Friday, 8 July 2016

What Does Brexit Mean For Our Children?




The nation is in uproar. There is chaos in the Commons and the quavering tread of an Uncertain Future shuffles down the corridors of Whitehall. More than two weeks after the EU Referendum the dust is refusing to settle. Conservatives are mouthing peaceful platitudes while stabbing each other from behind, Labour is (practically) leaderless and the SNP want to have their cake, eat it and ask for second helpings. In all this turmoil, you may ask, where is The Voice of Reason? My answer is simple: it is here.

Yes, in a day where politics is suddenly all-important and England have been knocked out of the Euros by a country with a population roughly the size of Coventry I feel it is important to forget intrigue and the usual footballing national embarrassment and consider some of the Big Questions. Through it all our children have been innocent bystanders. What do the tumultuous events of the past couple of weeks mean for them? What does their future hold?

The universal answer to that, apparently, is that nobody knows. The EU referendum campaign was, famously, a bitter one, as both sides set out to paint the country as black as possible. The supply of actual facts was limited, the amount of hyperbolic invective abundant. Pro-EU ‘Remainers’ warned of dire financial consequences in the event of a ‘Leave’ vote and were duly labelled as doom-mongering, scare-engendering, orchestrators of ‘Project Fear’. That was nothing to the abuse heaped upon the heads of ‘Leave’ voters by ‘Remainers’ once the results rolled in: uneducated or stupid (or both) were some of the milder insults. The bright youth of Britain, Remainers sobbed, had been betrayed!

A nation torn in two, a leaflet torn in three.
I have to say that our youngest son, aged just 18 months, was a committed Brexiteer – at least I think so, based upon what he did to the ‘Remain’ literature that was pushed through our door one day. He hasn’t given any further opinions – so much the better; politics of late has often been rather unedifying and children deserve to be sheltered from it. Brother v Brother, Friend v Friend, echoes of 1642 tremble in the air. Charles I would have found it all very familiar except that, as a believer in the Divine Right of Kings, I fancy his majesty would have backed a Brexit.

Other important questions remain. Will the BBC be renamed the Little England Broadcasting Company thus forcing CBeebies to become CLeebies? Children’s TV could be about to change for ever, people! Are we about to see the end of centimetres and litres so that our children will grow up measuring in pounds and ounces as their forefathers did? Will cucumbers be more curvaceous and bananas more bendy? Will our passports become blue and will we need a daily visa to commute from Calais? Stress, stress, worry, worry, hope, gloom, joy and despondency. The Guardian is weeping into its morning muesli, the Mail are chortling over their cornflakes. Life will never be the same again.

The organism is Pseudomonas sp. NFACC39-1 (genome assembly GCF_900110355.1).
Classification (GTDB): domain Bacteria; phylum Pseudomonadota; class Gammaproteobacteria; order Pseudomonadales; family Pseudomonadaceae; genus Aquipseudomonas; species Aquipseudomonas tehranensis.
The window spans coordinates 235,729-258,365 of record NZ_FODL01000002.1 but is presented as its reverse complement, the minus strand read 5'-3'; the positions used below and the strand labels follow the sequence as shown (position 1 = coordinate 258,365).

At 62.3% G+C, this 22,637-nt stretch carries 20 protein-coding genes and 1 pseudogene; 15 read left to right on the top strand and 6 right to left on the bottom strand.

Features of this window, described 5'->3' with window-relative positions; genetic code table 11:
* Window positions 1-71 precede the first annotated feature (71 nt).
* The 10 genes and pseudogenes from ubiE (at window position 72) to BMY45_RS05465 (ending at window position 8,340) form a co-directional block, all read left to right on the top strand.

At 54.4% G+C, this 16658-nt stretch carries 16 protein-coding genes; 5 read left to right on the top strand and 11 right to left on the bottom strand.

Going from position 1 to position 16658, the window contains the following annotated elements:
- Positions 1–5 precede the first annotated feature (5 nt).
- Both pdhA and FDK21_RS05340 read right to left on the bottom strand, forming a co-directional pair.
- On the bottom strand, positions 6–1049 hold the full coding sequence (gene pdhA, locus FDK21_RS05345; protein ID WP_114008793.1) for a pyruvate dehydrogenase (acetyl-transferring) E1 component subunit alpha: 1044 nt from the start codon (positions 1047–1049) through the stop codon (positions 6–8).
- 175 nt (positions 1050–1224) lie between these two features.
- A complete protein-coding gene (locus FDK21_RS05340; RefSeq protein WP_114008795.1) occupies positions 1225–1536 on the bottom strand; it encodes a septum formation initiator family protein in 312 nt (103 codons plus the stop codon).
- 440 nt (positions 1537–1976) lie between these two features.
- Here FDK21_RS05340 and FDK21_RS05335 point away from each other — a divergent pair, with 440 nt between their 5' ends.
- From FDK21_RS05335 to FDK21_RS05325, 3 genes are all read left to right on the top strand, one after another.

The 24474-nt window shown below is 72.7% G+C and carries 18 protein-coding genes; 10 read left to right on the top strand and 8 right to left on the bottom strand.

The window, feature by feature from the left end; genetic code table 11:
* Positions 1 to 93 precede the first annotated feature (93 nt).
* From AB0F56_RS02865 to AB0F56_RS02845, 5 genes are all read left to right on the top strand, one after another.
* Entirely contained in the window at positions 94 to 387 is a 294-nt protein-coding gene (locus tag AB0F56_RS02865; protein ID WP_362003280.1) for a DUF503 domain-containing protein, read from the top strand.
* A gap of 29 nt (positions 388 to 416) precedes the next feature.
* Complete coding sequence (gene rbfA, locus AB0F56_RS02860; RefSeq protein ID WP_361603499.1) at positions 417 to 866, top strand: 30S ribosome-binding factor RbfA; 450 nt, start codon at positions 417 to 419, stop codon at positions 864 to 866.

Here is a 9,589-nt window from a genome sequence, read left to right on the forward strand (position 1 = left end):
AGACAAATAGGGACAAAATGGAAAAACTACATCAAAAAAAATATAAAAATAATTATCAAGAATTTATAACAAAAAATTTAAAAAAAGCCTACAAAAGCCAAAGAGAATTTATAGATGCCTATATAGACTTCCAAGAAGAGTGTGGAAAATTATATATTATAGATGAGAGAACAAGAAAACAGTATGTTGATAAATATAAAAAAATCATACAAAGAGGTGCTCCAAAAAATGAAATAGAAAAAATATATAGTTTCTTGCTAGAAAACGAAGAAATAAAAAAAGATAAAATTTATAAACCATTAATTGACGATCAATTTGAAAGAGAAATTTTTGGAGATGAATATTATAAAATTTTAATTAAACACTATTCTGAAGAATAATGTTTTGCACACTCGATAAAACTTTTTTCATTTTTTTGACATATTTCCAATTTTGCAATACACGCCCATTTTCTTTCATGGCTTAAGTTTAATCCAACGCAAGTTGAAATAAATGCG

And yet, nothing has changed. It is at times such as these that family life can be seen as, humanly speaking, the ultimate sanctuary of sanity. Apocalyptic reports of a plummeting pound have done nothing to shake the rhythm of our little lives. Downstairs, Isaac is playing with the Duplo; he’s just learning how to stack bricks to make a tower and talks to himself contentedly as he does it. Graham is at pre-school; he is hoping to start ‘Big School’ in September, one of the biggest steps in his short life so far. Referendums, deficits, recessions and a future of globalisation mean nothing to them. They live their lives unencumbered with such things, placid symbols of calm in a turbulent world.

So, finally, to the most important question of them all. Will England ever win a major football tournament again? Well, anything is possible but personally I will be encouraging my sons to become cricket fans, like myself. Thank you for reading.

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